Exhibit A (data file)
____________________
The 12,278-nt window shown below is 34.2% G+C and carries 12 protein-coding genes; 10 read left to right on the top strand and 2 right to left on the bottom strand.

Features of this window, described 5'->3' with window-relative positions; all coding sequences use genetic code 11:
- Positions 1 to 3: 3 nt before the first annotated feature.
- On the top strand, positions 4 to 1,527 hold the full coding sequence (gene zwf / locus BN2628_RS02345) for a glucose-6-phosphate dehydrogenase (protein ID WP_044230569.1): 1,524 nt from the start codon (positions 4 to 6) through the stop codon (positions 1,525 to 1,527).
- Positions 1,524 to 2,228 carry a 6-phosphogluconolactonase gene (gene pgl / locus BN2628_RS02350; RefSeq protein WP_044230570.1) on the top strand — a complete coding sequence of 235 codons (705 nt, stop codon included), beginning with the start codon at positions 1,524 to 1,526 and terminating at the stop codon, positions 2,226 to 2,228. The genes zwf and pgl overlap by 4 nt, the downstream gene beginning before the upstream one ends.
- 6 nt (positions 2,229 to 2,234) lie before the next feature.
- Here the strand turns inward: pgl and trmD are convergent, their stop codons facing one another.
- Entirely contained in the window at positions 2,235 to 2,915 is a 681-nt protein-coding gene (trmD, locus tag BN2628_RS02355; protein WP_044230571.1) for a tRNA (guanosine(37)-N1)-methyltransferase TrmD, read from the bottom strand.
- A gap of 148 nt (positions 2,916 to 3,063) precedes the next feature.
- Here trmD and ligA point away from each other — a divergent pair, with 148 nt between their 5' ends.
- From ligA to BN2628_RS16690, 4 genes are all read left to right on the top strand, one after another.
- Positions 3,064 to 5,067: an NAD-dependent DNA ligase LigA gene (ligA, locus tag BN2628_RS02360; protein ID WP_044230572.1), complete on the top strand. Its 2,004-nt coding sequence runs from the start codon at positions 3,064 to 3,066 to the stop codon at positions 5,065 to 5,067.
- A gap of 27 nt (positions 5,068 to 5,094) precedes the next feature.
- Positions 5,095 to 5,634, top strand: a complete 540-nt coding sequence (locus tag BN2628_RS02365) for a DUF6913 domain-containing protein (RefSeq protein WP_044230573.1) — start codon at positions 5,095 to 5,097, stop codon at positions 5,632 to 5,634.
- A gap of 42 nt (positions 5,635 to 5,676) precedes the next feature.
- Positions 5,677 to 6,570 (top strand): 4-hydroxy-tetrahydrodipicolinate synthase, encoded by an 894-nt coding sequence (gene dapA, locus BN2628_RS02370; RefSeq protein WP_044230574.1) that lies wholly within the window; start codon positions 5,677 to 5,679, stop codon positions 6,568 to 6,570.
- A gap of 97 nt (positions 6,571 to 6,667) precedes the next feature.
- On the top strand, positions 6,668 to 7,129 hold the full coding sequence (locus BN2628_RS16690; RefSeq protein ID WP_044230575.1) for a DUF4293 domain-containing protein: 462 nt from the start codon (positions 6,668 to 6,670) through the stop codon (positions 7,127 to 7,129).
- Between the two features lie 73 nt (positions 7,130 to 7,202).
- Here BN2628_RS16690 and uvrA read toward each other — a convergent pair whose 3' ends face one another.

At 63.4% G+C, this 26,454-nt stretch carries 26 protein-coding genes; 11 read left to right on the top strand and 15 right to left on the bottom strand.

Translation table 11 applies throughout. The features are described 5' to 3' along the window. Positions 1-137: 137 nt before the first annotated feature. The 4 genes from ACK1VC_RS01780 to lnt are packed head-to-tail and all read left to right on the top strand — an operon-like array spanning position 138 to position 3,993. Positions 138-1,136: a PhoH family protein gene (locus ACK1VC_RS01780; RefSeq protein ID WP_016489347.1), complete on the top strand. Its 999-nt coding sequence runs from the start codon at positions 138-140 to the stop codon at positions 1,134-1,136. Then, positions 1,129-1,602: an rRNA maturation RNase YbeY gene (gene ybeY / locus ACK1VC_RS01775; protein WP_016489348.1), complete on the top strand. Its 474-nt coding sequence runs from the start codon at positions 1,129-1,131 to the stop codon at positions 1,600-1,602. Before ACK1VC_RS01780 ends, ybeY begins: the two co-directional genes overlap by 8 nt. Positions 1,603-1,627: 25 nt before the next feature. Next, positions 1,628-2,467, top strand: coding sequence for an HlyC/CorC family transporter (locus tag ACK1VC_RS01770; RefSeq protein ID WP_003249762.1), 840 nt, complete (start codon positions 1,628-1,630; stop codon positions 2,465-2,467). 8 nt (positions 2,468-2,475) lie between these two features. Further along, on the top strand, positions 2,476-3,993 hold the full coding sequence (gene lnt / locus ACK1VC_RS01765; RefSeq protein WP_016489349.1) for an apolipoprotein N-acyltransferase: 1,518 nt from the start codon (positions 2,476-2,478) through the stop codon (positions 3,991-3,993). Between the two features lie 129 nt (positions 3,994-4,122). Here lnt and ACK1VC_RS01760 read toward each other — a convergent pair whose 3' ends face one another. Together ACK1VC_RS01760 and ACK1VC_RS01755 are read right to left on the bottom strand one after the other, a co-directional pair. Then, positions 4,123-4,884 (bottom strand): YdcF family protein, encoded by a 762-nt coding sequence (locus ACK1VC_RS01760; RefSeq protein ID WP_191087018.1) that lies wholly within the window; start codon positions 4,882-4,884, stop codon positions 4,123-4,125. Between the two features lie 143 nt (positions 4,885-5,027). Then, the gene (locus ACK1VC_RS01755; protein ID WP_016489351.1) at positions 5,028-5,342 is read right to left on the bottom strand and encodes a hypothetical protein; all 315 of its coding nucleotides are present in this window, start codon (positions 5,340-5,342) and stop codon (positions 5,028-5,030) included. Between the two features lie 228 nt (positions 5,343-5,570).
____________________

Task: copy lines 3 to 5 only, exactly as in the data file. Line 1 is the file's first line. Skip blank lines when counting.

- Positions 1 to 3: 3 nt before the first annotated feature.
- On the top strand, positions 4 to 1,527 hold the full coding sequence (gene zwf / locus BN2628_RS02345) for a glucose-6-phosphate dehydrogenase (protein ID WP_044230569.1): 1,524 nt from the start codon (positions 4 to 6) through the stop codon (positions 1,525 to 1,527).
- Positions 1,524 to 2,228 carry a 6-phosphogluconolactonase gene (gene pgl / locus BN2628_RS02350; RefSeq protein WP_044230570.1) on the top strand — a complete coding sequence of 235 codons (705 nt, stop codon included), beginning with the start codon at positions 1,524 to 1,526 and terminating at the stop codon, positions 2,226 to 2,228. The genes zwf and pgl overlap by 4 nt, the downstream gene beginning before the upstream one ends.